Some six weeks ago I was returning to the Mendocino Coast from the San Francisco Bay area. As I got somewhere north of Marin County I pushed the button on my car radio for KRSH, The Krush. It’s a predominantly Americana station situated in the middle of one of the most famous wine-regions in the world: Napa and Sonoma counties. (Hence, KRSH crush, as in grapes.) The midday host was about to begin interviewing a recording artist, singer/songwriter, and as she introduced her guest I wasn’t certain I heard the name, but the interview was worth the listen. At some point she told her audience she wanted to play a cut from the new album by Stan, or Steve, or Stu. I wasn’t certain just what his name was, but when the music started I really didn’t care about his name. The track was “Forgiveness” and for the next 3 1/2 minutes I was all about this amazing song with haunting lyrics.

I got voices in my head
Get me up and out of bed
I’ve been busted and I’ve been burned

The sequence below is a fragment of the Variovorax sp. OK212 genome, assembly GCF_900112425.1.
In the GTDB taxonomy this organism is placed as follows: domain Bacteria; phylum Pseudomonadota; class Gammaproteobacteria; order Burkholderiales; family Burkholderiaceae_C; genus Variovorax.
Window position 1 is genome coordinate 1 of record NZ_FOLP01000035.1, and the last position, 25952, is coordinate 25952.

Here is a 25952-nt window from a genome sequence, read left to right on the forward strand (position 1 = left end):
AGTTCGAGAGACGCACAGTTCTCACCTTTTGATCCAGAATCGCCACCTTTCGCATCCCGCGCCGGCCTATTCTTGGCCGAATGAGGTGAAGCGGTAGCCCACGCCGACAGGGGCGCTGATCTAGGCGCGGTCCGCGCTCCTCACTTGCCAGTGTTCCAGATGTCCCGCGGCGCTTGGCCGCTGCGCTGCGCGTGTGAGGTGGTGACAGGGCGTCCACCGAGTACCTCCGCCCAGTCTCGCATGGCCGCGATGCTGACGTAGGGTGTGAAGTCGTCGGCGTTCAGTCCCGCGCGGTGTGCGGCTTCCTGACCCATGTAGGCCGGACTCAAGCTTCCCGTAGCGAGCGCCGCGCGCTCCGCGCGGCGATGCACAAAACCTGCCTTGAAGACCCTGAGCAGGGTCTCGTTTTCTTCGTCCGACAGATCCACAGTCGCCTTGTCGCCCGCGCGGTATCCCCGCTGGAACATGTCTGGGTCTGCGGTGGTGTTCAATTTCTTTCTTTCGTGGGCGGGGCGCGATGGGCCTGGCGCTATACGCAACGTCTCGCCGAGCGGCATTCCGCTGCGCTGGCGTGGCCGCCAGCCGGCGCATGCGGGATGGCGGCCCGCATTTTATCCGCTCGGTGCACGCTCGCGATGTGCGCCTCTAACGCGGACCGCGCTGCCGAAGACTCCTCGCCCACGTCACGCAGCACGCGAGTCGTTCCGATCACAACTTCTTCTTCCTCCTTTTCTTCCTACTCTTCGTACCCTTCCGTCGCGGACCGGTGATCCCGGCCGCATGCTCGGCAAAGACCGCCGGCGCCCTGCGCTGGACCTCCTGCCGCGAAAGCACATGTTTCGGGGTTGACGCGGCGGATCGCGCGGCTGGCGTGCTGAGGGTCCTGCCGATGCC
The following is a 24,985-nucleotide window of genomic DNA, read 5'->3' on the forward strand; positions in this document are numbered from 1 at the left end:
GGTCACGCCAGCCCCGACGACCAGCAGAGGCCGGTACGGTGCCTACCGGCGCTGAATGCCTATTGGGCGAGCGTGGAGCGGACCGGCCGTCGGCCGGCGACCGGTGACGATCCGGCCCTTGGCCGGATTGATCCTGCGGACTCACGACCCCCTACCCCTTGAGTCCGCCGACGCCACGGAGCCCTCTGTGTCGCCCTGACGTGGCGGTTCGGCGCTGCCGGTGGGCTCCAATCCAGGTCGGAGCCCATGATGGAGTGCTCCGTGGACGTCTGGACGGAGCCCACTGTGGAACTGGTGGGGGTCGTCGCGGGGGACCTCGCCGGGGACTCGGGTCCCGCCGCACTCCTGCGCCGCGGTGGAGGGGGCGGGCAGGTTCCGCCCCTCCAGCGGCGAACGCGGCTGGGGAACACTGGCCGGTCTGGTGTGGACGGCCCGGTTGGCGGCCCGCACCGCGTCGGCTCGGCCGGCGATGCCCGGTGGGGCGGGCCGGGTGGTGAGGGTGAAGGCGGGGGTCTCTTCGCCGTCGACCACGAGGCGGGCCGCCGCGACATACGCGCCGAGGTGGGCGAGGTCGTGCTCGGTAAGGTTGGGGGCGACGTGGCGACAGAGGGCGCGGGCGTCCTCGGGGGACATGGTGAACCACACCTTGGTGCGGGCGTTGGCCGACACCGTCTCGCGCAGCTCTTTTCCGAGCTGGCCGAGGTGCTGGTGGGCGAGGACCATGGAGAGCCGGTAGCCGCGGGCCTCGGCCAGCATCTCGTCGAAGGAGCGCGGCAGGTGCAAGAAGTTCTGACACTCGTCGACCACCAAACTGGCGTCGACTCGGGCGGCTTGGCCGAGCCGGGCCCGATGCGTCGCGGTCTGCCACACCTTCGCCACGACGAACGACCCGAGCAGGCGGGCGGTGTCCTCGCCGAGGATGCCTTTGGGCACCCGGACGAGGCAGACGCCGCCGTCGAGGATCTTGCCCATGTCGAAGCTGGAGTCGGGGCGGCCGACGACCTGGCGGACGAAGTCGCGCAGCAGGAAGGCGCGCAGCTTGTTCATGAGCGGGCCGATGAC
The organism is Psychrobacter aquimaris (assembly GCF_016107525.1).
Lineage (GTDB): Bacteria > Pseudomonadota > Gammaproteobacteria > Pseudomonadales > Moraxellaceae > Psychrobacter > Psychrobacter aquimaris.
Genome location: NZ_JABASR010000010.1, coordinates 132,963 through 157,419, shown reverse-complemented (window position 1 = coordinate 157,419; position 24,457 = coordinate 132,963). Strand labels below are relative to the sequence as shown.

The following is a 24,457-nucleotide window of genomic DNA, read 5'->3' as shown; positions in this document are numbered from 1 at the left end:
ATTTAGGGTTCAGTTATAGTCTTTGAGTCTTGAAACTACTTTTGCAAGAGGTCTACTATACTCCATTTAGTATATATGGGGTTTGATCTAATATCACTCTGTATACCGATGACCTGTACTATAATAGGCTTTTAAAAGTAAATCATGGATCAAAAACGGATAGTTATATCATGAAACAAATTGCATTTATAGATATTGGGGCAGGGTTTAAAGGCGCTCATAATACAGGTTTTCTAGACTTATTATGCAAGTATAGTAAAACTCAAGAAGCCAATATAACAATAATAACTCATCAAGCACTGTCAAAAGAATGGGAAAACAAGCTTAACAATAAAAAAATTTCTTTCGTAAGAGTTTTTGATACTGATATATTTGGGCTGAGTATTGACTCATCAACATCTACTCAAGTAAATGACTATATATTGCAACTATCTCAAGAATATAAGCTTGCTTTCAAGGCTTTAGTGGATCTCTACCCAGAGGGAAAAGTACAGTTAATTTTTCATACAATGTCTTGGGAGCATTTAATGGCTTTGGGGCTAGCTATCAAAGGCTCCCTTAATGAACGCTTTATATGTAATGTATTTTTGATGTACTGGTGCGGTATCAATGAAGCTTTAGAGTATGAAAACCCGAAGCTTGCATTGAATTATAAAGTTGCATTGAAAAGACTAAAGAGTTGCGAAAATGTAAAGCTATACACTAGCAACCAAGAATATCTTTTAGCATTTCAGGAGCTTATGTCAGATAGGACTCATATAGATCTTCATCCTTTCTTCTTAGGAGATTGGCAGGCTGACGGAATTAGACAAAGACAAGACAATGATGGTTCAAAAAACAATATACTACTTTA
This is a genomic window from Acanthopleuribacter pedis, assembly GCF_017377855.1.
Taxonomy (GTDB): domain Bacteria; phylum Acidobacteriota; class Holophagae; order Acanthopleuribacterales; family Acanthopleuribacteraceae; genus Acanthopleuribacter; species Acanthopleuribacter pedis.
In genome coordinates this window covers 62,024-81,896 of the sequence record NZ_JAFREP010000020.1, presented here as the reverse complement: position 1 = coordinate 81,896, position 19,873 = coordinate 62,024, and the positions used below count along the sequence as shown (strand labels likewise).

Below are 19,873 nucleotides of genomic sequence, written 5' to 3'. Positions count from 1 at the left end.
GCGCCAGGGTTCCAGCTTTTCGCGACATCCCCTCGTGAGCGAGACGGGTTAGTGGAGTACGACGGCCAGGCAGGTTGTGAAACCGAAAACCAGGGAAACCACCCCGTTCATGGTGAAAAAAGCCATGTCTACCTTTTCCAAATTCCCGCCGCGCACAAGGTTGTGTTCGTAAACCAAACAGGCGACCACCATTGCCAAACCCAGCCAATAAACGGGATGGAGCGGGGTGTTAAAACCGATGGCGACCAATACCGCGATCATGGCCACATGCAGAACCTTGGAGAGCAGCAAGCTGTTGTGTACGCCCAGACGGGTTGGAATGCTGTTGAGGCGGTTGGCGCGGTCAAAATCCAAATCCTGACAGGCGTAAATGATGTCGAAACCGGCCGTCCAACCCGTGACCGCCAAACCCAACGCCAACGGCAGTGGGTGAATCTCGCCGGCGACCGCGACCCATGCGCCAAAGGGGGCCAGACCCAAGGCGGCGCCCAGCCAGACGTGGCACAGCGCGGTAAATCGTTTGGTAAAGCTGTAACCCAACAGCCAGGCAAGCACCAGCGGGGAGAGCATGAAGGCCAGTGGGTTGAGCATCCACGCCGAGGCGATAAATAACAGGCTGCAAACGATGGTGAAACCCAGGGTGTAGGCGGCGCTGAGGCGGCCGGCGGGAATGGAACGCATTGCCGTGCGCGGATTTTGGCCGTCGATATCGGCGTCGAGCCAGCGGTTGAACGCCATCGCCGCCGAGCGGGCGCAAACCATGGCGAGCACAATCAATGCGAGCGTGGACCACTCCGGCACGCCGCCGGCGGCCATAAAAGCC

My heart is beating but you know it hurts
And I can tell you every name
But that will never change anything
I ain’t saying I’ll forget it
Or their wrongs will ever be right
We’re just talking about forgiveness
And how it gives you back your life.

     So simple. Whatever the hurt, forgive, and that forgiveness will give back to you, perhaps even your life. The bridge in the song reminds us (particularly those of us who’ve been married for more than a few years) that

I know it’s never easy
Being torn apart
Forgive to be forgiven,
It will open up your heart.

     As happens to many of us—I assume, because I know it happens to me—I couldn’t get enough of this song, this recording.  Arriving home in Mendocino County I immediately tried to figure out just who was this guy on the radio. StallSome internet surfing, including a look at the KRSH website and, voila!, I had his name: Stoll Vaughan. Like any music lover bordering-on-groupie, a couple of weeks later I had a phone conversation with Stoll.